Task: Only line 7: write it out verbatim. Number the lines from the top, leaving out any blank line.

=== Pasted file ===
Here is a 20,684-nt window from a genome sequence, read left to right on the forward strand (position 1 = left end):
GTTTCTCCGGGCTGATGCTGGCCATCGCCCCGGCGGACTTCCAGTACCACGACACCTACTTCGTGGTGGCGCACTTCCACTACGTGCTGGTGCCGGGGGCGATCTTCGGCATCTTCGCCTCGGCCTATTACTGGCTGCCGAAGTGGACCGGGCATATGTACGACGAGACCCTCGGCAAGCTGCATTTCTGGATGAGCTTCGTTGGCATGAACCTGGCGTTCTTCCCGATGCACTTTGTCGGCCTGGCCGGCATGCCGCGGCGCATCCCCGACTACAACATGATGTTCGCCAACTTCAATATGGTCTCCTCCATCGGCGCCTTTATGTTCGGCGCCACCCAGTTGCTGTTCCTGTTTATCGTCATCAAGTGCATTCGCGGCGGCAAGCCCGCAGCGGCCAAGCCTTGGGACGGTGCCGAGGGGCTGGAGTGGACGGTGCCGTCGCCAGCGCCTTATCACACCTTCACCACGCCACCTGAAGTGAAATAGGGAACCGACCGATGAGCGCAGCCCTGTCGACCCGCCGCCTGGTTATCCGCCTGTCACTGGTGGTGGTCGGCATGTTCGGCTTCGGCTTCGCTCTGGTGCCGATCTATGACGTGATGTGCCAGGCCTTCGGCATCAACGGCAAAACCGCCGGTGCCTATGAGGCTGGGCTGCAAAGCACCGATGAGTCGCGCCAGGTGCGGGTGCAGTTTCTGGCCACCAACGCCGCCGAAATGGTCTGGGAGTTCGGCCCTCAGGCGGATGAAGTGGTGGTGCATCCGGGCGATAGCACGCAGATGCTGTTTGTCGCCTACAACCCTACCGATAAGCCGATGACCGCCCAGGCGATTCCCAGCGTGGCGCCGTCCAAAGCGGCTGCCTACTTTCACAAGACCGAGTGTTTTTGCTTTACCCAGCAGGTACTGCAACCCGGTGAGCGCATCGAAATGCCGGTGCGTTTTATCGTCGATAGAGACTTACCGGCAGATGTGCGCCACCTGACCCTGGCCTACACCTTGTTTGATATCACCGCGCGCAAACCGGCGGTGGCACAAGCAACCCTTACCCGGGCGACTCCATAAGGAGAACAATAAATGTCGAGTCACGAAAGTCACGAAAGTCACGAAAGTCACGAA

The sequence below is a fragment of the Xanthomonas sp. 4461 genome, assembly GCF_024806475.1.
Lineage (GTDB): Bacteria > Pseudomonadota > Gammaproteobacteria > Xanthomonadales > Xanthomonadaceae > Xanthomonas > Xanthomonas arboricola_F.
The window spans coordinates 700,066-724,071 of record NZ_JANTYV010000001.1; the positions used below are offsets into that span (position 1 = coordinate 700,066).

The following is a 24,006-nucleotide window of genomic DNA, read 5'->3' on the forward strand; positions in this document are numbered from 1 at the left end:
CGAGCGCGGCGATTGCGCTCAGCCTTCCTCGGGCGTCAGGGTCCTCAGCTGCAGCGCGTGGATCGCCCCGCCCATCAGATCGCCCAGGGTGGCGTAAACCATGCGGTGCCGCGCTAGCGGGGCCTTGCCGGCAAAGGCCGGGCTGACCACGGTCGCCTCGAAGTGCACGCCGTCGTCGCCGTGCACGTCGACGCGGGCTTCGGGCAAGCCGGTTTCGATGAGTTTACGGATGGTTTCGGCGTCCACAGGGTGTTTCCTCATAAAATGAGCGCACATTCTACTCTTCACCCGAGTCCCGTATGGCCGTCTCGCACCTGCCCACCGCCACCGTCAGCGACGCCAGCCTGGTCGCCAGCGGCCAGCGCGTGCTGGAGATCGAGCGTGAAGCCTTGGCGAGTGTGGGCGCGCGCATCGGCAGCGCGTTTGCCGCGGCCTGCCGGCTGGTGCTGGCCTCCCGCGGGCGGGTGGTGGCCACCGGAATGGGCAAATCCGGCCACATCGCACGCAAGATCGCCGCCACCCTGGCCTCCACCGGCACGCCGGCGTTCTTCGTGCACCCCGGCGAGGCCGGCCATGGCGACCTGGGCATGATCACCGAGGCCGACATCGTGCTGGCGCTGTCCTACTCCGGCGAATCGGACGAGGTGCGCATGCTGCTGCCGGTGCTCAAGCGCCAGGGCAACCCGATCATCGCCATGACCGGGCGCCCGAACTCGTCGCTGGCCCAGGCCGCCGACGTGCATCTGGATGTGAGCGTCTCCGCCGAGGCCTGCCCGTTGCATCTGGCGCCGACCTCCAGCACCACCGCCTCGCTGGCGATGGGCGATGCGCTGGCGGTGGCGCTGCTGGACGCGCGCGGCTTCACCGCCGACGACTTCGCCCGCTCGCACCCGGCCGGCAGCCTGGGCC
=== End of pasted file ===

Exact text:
CGAGCGCGGCGATTGCGCTCAGCCTTCCTCGGGCGTCAGGGTCCTCAGCTGCAGCGCGTGGATCGCCCCGCCCATCAGATCGCCCAGGGTGGCGTAAACCATGCGGTGCCGCGCTAGCGGGGCCTTGCCGGCAAAGGCCGGGCTGACCACGGTCGCCTCGAAGTGCACGCCGTCGTCGCCGTGCACGTCGACGCGGGCTTCGGGCAAGCCGGTTTCGATGAGTTTACGGATGGTTTCGGCGTCCACAGGGTGTTTCCTCATAAAATGAGCGCACATTCTACTCTTCACCCGAGTCCCGTATGGCCGTCTCGCACCTGCCCACCGCCACCGTCAGCGACGCCAGCCTGGTCGCCAGCGGCCAGCGCGTGCTGGAGATCGAGCGTGAAGCCTTGGCGAGTGTGGGCGCGCGCATCGGCAGCGCGTTTGCCGCGGCCTGCCGGCTGGTGCTGGCCTCCCGCGGGCGGGTGGTGGCCACCGGAATGGGCAAATCCGGCCACATCGCACGCAAGATCGCCGCCACCCTGGCCTCCACCGGCACGCCGGCGTTCTTCGTGCACCCCGGCGAGGCCGGCCATGGCGACCTGGGCATGATCACCGAGGCCGACATCGTGCTGGCGCTGTCCTACTCCGGCGAATCGGACGAGGTGCGCATGCTGCTGCCGGTGCTCAAGCGCCAGGGCAACCCGATCATCGCCATGACCGGGCGCCCGAACTCGTCGCTGGCCCAGGCCGCCGACGTGCATCTGGATGTGAGCGTCTCCGCCGAGGCCTGCCCGTTGCATCTGGCGCCGACCTCCAGCACCACCGCCTCGCTGGCGATGGGCGATGCGCTGGCGGTGGCGCTGCTGGACGCGCGCGGCTTCACCGCCGACGACTTCGCCCGCTCGCACCCGGCCGGCAGCCTGGGCC